Skynet? That's so 1980s. Evil artificial intelligence has a new name, and it's Archos.
Archos is the villain in Daniel Wilson's new novel "Robopocalypse," and it's bad-ass. The time is the near future, and Archos has taken control of every intelligent machine on the planet, from household robots to airplane autopilots to self-driving cars. All of them are trying to kill or enslave humans:
In the first months after Zero Hour, billions of people around the world began a fight for survival. Many were murdered by technology they had come to trust: automobiles, domestic robots, and smart buildings. Others were captured and led to the forced-labor camps that sprang up outside major cities. But for the people who ran for the hills to fend for themselves--the refugees--other human beings soon proved to be just as dangerous as Rob. Or more so. ("Robopocalypse," p. 195)
The premise isn't new. But Wilson, who has a doctorate in robotics from , invests it with a remarkable realism. It's also a fast-paced, multifaceted tale of survival told by characters ranging from an elderly engineer in Japan to a U.S. Army technician in Afghanistan to a resistance fighter in Alaska. As relentless as a Predator drone, this mind-bending thriller will make you tread a lot more carefully around your Roomba.
Published earlier this month, "Robopocalypse" is already on The New York Times bestseller list, and Steven Spielberg is set to direct a film version. I've known Wilson since we were both flogging books about robots and caught up with him on his tour to promote "Robopocalypse."
Q: Robots destroying mankind has been done myriad times. Why did you want to ride this old horse for this novel?
Wilson: My goal with "Robopocalypse" was to allow the reader to hit the ground running. For this reason, I set the story in the near future, chose not to focus on tedious technological details, and used a familiar robot uprising story setup. Once the reader is in my world, however, things quickly become more complex and interesting.
You've got a Ph.D. in robotics from CMU. How many evil robots have you built, and what do you make of President Obama telling folks there last week that, as commander-in-chief, his job is to "keep an eye" on robots?
Wilson: Robots are tools that can be used for good or evil, but to my knowledge no scientist has ever intentionally built an evil robot. Robots clearly have an image problem. I think it's because in the United States robots entered pop culture as movie monsters in the 1950s. Unlike other monsters (e.g., mummies, vampires, and zombies), robots have actually transitioned into real-world technology that is in our lives. Unfortunately, that movie monster stigma hasn't yet fallen away. But I trust that someday it will.
You've got plenty of scary robots in your story. Did you draw inspiration from real machines? How concerned should we be about the ongoing robotization of the U.S. military? Will there always be a "human in the loop"?
Wilson: Each of my scary robots is based intensively upon real-world robotics technology. You can think of every robot as the solution to a problem. Sometimes people set out to solve military problems, and the result is a military robot.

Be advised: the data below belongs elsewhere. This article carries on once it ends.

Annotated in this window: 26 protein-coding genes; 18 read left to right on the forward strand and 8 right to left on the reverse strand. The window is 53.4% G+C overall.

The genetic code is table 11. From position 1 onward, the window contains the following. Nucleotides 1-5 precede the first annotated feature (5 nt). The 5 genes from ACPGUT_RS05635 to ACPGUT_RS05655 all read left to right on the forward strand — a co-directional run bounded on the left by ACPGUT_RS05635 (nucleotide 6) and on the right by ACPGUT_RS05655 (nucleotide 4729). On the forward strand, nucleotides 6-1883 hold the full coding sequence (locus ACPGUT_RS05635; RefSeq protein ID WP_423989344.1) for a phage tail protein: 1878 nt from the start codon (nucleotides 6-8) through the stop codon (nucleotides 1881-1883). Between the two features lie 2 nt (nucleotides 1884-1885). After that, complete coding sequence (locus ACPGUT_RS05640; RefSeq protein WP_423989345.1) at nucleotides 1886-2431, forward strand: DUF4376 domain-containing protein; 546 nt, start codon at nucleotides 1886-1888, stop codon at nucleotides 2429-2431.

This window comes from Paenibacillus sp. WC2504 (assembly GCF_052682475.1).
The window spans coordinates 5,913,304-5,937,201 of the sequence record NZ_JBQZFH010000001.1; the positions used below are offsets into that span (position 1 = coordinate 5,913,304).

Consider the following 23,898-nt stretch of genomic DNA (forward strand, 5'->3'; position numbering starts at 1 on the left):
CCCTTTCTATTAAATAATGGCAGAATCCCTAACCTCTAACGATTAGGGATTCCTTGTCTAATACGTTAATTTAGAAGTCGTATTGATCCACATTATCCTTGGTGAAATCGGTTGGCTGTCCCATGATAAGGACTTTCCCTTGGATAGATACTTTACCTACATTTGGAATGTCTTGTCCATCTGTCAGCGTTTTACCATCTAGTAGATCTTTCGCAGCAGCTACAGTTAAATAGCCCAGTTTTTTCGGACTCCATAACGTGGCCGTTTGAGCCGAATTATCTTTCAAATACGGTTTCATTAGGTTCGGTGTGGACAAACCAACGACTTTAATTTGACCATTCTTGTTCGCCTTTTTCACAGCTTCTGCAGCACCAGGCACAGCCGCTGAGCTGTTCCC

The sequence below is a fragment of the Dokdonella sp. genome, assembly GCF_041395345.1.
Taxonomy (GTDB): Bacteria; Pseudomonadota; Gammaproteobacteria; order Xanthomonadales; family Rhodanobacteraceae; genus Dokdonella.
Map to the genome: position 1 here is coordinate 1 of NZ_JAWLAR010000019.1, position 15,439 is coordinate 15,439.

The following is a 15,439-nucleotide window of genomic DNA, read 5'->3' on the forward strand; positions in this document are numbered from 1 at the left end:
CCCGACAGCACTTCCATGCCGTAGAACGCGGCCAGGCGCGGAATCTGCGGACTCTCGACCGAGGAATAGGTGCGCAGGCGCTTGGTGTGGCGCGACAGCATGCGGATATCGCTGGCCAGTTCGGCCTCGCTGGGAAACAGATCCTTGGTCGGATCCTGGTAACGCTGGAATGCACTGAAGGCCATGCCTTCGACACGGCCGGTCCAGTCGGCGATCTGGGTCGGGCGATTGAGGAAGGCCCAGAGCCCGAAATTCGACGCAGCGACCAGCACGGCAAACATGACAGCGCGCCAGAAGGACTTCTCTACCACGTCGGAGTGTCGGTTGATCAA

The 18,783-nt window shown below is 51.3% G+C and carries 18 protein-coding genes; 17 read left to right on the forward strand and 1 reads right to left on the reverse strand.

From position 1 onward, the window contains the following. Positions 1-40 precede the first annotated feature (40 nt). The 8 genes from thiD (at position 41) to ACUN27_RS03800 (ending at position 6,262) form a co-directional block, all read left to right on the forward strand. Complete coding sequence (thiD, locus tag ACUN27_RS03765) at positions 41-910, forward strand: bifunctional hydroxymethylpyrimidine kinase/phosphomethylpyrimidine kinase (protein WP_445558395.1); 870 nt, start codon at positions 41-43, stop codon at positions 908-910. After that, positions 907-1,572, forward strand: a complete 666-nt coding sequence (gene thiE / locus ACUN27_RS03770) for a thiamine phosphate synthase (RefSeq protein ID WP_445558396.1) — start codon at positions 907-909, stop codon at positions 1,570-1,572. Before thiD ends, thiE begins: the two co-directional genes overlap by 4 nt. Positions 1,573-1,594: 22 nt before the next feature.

In some cases, having a "human in the loop" is advantageous. In other cases, it is not feasible to consult a human before pulling the trigger--such as for land mines, autonomous hunter-killer torpedoes, and ship-to-air defense systems that target and annihilate incoming missiles.
Autonomous weapons have been around for ages. That's why I'm not any more worried about robotics technology in warfare than I am about other technology used in warfare. War drives progress, and progress isn't slowing down anytime soon.
When do you think general-purpose robots (not, say, machines dedicated to vacuuming) might become common in households?
Wilson: The most human-friendly shape for a robot to take is our own. For that reason, I believe humanoid robots will someday be a common sight in our cities and homes. Unfortunately, interacting with human beings poses a set of incredibly difficult problems that must be solved at the same time: speech recognition, gesture recognition, bipedal locomotion, grasping, and object manipulation, etc. It could easily take a few decades to solve these problems in a cost-efficient way. Until then, we will continue to see single-purpose consumer robots like vacuums and floor scrubbers.
Let's say all those Skynet blog comments prove prophetic and Skynet comes true. For those who won't have a copy of another of your books, "How to Survive a Robot Uprising," (Skynet will have destroyed all copies, natch), what do you advise for staying alive?
Wilson: To survive the Robopocalypse, take full advantage of your human adaptability and ingenuity. Move to a rural environment that is not robot friendly, or use demolition techniques to create a hostile environment. Watch your enemy and learn his strengths and weaknesses. Meanwhile, constantly change your own tactics and remain unpredictable. If it comes down to it, go for the sensors.
You've got a film version of "Robopocalypse" in the works. What's next for you?
Wilson: I'm currently writing my next novel, entitled "AMP." It is about a near-term future in which a human rights movement is sparked when people begin incorporating technology into their bodies. The film rights sold to Summit, with Alex Proyas tentatively attached to direct. I'm also screenwriting the remake of a 1980s movie called "Cherry 2000."
Sounds fascinating. Thanks for your time!